The Crucible Collection
A Collection of Miniatures to celebrate the Magic of the World Snooker Championship
The Crucible Collection
A Collection of Miniatures to celebrate the Magic of the World Snooker Championship
Hello World! My name is Jimmy Mole.
I am a 3D Art guy & Designer. I have worked in the computer games, film & VR industry for over 5 years now and worked on Mobile, PC, PS4, Xbox games, Animated films & VR projects such as The Peterson Case, Nyjah Huston: #Skatelife, Kings of Soccer, Quest of Legends, Word Demon, Bakkar, Trollbridge, Metro6 & Ayer.
I have released three games of my own on the App Store and GooglePlay Store and I am hoping to release three more this year. Over the last 10 years I have been involved with computers and design in some shape or form - either studying, working in the industry or freelance work. I love making and designing games and creating animations and models for them which is why I would love to make The Crucible Collection become a reality. The project will involve things such as planning, modelling, sculpting, rigging & 3D printing for the main part which is exactly what my previous roles have involved.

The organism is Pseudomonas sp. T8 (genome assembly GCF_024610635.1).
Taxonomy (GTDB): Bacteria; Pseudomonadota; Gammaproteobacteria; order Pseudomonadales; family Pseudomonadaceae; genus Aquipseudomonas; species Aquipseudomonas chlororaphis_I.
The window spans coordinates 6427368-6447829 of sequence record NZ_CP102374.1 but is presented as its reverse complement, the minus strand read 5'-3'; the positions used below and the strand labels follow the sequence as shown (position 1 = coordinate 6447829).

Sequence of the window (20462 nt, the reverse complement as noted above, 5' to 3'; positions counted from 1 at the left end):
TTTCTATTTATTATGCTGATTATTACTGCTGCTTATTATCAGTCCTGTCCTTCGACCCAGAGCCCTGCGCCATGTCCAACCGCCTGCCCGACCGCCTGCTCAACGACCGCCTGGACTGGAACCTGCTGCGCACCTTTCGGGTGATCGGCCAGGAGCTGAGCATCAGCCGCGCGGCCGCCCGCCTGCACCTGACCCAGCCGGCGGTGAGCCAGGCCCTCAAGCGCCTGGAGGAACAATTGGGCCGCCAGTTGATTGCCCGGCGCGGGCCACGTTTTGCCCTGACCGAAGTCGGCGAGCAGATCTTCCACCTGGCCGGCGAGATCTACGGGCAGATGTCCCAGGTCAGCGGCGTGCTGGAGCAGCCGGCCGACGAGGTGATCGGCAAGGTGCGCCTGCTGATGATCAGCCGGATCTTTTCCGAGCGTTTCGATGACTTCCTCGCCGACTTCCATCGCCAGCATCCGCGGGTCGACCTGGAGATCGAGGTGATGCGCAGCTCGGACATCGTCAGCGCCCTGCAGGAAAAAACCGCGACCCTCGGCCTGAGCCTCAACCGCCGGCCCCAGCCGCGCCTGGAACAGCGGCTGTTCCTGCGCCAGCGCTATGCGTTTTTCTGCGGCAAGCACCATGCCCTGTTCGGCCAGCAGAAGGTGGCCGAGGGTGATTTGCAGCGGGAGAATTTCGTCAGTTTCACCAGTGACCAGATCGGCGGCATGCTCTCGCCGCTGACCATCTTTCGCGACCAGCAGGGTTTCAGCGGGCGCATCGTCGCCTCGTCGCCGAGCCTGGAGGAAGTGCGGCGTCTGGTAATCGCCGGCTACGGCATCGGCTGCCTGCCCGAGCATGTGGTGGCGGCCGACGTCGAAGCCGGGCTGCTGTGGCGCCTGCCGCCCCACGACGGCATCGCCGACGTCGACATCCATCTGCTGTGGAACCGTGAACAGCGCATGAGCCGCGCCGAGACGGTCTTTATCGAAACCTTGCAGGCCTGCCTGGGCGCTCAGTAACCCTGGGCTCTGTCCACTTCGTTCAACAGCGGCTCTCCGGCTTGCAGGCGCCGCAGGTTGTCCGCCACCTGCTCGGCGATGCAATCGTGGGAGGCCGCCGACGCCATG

The end goal is to create 50 Miniature Sculptures to celebrate the magic of the World Snooker Championship which is held in Sheffield every year during April & May. Fans of snooker will recall many magical moments from this Sporting Event such as:
- Alex Higgins holding his baby girl and the Trophy
- Dennis Taylor pumping his cue in the air
- Cliff Thorburn nailing the first 147
- Steve Davis winning his 6th World Title
- Ronnie O' Sullivan's triumph in 2013 after taking a year out
- Stephen Hendry winning a record breaking 7th World Title
- Stuart Bingham's victory in 2015
- Jimmy White's 147 in 1992 against Tony Drago
- Ken Doherty winning the title in 1997
- Mark Williams producing some amazing snooker to lift the title in 2018 at 43 years old
Ball-Run Basking in 2015:
The Nuggett Nails his 6th World Title in 1989:
An Emotional Hurricane Higgins wins the Coveted World Snooker Trophy in 1982:
There are far too many great moments to list and that is why we need "The Crucible Collection". It will mainly feature legends from the iconic venue - but anyone who has won just one match at The Crucible is a candidate for being sculpted in 3D and turned into a miniature - take Rory McLeod for example when he beat Judd Trump in 2017, or Robert Milkins who beat Neil Robertson in 2013, these players are not part of the collection but may appear as a Mystery Miniature. There are many other great players too such as Ricky Walden, Ian McCulloch, Andy Hicks, Doug Mountjoy, Fred Davis and Stephen Lee who could appear as a Mystery Miniature.
Miniatures will be 1:16 scale:
Steve Davis is 6' 1.5" so his height will be 11.7cm
Stuart Bingham is 5' 9" so his height will be 10.95cm
Alex Higgins is 5' 8.5" so his height will be 10.9cm